KPBS AIRDATE: April 01, 2005
There’s a certain danger in certainty. With intractable, authoritative assurance, a quartet of provocative stage characters risk love, life, family and faith.
In “King Lear,” two obstinate fathers are dazzled by fawning falsehoods and blind to the simple honesty of a faithful child. Only despair brings vision and clarity. In the San Diego Repertory Theatre production, directed by Todd Salovey, you can hear the gears grinding. From Sam Woodhouse as Lear on through the large cast, everybody is working — independently; nothing seems organic or integrated. The multiple acting styles and distracting hodgepodge of costumes make the piece feel unfinished and inchoate.
But up in Carlsbad, at New Village Arts, the ensemble work is outstanding. In “The Waverly Gallery,” everyone is certain they know what’s best for Gladys, an aging matriarch who was once a social and political powerhouse, but is now losing her memory and her marbles. All she wants is to be listened to and respected, but her family can barely cope with her dementia and decline. Kenneth Lonergan’s gut-wrenching play of memory and regret was a finalist for the 2001 Pulitzer Prize. Under the direction of New Village co-founder Kristianne Kurner, the overlapped conversations are impeccably timed and the performances are spectacular. The play couldn’t be more provocative or relevant. Miss it at your own risk.
Same could be said for “Doubt,” which is, surprisingly, having its West coast premiere while the Off Broadway venture is opening on Broadway. Hailed in New York as the best play of the season, this thought-provoking drama by John Patrick Shanley concerns a nun and a priest, and her suspicions of his intentions toward the altar boys. She’s as rigid in her conviction as she is in her religious beliefs. It’s a tightly wrapped mystery that remains brilliantly unresolved at the end, a contemplation of the fine line between faith and justice, paranoia and pedophilia. The Pasadena Playhouse production, directed by Claudia Weill and starring Linda Hunt, seems far more black and white than the many shades of gray in the wonderful text. This one’s the Tony Award talk of the Town. See it here first.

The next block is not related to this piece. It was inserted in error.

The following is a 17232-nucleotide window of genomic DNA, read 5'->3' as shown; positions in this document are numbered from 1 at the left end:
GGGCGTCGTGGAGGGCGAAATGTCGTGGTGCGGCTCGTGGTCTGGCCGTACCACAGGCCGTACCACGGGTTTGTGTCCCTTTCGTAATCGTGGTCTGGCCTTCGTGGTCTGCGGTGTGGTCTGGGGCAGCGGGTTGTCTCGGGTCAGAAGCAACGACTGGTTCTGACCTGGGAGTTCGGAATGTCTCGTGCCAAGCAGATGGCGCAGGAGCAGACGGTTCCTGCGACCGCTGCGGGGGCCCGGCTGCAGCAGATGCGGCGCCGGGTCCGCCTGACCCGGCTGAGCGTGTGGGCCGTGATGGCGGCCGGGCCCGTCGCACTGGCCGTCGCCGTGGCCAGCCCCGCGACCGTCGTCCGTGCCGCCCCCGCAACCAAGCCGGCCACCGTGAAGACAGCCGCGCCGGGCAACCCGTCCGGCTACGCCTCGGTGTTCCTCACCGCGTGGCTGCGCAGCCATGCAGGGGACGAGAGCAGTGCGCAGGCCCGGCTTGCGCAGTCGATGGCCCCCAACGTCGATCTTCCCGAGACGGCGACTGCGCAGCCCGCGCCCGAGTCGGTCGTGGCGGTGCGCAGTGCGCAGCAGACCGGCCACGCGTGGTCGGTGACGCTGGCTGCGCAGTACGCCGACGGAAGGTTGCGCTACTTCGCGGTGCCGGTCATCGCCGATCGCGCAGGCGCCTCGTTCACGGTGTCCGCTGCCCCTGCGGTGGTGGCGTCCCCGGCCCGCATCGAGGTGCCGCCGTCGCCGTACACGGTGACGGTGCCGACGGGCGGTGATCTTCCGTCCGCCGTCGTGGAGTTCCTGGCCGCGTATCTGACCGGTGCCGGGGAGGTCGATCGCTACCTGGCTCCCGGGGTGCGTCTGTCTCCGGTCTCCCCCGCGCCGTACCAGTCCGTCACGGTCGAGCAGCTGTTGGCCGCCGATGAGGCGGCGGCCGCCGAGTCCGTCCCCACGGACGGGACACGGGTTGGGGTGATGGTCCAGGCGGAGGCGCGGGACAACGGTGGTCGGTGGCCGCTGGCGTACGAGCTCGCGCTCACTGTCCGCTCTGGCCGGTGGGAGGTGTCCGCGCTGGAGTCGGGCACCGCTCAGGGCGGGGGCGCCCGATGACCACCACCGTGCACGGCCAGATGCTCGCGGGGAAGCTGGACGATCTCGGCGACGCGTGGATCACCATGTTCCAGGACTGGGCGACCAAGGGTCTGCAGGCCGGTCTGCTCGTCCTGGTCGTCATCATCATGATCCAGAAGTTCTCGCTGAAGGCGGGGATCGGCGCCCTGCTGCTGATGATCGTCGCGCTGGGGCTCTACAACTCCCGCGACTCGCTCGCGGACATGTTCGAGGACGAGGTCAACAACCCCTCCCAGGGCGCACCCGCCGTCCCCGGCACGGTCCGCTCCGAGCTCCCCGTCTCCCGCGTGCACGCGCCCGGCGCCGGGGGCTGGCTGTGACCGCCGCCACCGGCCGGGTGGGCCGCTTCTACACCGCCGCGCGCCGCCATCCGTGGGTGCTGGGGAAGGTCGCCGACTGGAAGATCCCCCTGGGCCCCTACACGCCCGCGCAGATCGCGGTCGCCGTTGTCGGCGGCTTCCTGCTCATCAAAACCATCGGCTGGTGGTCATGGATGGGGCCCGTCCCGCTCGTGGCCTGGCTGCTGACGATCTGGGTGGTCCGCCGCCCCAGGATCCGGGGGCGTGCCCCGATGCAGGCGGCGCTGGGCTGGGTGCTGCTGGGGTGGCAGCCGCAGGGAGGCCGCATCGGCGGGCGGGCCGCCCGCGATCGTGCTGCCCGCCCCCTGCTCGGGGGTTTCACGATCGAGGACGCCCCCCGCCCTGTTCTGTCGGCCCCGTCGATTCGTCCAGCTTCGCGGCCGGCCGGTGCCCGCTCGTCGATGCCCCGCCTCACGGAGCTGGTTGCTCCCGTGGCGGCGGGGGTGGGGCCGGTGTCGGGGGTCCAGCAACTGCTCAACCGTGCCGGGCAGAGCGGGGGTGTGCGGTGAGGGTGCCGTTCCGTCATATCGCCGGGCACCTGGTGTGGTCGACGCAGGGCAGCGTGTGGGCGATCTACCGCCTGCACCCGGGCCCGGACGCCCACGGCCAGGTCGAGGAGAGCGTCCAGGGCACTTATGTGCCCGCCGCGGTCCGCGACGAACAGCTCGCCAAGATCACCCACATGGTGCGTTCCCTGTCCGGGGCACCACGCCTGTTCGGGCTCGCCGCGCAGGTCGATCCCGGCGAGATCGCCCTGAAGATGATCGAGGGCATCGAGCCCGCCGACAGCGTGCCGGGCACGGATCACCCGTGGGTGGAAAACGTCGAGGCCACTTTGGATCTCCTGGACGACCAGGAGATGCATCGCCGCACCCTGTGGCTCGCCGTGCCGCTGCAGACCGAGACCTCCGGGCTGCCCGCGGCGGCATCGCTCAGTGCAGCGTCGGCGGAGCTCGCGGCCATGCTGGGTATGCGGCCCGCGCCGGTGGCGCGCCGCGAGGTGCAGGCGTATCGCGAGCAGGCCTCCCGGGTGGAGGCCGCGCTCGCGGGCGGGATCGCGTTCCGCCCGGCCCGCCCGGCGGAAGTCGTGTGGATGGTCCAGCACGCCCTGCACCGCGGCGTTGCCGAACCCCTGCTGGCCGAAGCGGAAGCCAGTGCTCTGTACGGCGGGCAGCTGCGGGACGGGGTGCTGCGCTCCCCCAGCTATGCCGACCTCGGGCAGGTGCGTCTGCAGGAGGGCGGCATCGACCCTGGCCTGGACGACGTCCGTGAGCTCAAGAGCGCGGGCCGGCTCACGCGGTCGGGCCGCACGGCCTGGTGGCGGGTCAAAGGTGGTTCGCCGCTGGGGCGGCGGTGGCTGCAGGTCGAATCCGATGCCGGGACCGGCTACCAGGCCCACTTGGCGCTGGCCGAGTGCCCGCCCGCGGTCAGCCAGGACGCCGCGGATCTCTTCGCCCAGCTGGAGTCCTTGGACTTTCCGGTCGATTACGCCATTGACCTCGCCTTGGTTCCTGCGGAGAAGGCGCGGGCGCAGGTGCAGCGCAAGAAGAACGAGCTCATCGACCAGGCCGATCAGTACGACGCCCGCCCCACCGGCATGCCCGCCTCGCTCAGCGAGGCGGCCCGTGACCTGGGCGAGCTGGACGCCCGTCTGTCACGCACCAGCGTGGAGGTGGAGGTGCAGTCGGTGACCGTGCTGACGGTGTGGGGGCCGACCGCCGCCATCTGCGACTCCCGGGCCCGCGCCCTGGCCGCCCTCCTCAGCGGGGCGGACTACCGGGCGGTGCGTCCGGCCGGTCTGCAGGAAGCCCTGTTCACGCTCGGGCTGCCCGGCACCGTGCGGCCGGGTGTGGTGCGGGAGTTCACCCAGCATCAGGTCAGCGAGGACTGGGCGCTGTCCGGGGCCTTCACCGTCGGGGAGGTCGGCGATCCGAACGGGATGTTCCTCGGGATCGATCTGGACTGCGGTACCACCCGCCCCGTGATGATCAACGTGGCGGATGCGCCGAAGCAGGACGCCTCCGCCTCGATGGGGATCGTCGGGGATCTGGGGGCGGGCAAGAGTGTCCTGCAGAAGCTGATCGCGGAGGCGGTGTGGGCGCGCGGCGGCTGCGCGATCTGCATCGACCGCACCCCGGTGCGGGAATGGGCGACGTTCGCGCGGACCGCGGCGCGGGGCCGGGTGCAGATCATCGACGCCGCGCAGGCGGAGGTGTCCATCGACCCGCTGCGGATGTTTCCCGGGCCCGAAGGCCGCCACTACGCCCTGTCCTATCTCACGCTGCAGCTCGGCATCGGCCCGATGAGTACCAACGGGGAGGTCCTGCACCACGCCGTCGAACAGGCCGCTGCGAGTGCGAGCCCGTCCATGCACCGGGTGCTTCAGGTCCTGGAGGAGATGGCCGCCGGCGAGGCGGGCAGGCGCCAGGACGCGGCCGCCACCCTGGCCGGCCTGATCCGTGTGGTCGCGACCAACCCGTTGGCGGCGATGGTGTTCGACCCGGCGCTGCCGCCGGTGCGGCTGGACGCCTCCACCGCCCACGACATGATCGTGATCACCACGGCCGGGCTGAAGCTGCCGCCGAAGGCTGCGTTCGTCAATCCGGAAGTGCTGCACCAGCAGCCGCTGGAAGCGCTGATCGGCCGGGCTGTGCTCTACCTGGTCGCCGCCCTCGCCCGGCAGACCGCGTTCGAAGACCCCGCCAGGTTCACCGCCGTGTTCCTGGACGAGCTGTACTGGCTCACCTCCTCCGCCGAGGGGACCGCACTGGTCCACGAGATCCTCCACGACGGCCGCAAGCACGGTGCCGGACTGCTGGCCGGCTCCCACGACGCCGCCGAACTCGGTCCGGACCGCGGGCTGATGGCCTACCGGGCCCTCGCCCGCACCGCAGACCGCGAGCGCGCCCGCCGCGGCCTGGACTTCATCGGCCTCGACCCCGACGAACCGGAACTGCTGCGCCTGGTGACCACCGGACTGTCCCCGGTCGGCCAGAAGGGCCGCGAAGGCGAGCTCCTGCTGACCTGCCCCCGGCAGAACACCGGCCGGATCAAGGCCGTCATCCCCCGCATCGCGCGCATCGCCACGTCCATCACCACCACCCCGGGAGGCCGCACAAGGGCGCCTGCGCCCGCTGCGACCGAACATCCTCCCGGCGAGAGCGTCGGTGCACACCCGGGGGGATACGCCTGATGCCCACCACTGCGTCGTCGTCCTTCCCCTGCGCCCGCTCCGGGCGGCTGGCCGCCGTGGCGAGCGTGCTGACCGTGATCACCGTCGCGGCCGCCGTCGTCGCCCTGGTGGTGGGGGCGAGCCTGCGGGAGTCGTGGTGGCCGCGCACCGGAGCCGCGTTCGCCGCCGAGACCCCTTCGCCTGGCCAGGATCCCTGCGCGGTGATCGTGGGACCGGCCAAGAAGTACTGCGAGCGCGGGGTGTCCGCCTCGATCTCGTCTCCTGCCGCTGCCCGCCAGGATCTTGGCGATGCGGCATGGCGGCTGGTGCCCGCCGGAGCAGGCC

Now, speaking of firsts, the Old Globe is premiering a new musical about a legendary literary figure. “Himself and Nora” concerns Irish author James Joyce and his muse, Nora Barnacle, a chambermaid who inspired him with her colorful language and lusty ways. There’s nothing certain in their lives except his genius, drinking and impending blindness – and their enduring love. This is Joyce and Ireland Lite, but the word-drunk musical evokes a place and a period, the five performers are sheer delight and the passion is palpable.
One thing’s certain. You, too, can have your reservations confirmed at the theater.
©2005 Patté Productions Inc.